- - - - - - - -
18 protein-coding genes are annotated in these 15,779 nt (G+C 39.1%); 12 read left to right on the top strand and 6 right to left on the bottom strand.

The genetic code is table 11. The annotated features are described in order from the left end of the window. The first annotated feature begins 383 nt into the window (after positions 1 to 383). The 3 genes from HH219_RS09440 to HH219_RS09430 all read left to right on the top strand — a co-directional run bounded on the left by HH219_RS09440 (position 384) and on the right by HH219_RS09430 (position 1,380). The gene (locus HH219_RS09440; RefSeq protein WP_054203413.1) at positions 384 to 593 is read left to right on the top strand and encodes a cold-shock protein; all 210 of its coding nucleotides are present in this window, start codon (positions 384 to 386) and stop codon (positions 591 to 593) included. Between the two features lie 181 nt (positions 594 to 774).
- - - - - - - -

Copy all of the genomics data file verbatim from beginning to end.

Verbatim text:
18 protein-coding genes are annotated in these 15,779 nt (G+C 39.1%); 12 read left to right on the top strand and 6 right to left on the bottom strand.

The genetic code is table 11. The annotated features are described in order from the left end of the window. The first annotated feature begins 383 nt into the window (after positions 1 to 383). The 3 genes from HH219_RS09440 to HH219_RS09430 all read left to right on the top strand — a co-directional run bounded on the left by HH219_RS09440 (position 384) and on the right by HH219_RS09430 (position 1,380). The gene (locus HH219_RS09440; RefSeq protein WP_054203413.1) at positions 384 to 593 is read left to right on the top strand and encodes a cold-shock protein; all 210 of its coding nucleotides are present in this window, start codon (positions 384 to 386) and stop codon (positions 591 to 593) included. Between the two features lie 181 nt (positions 594 to 774).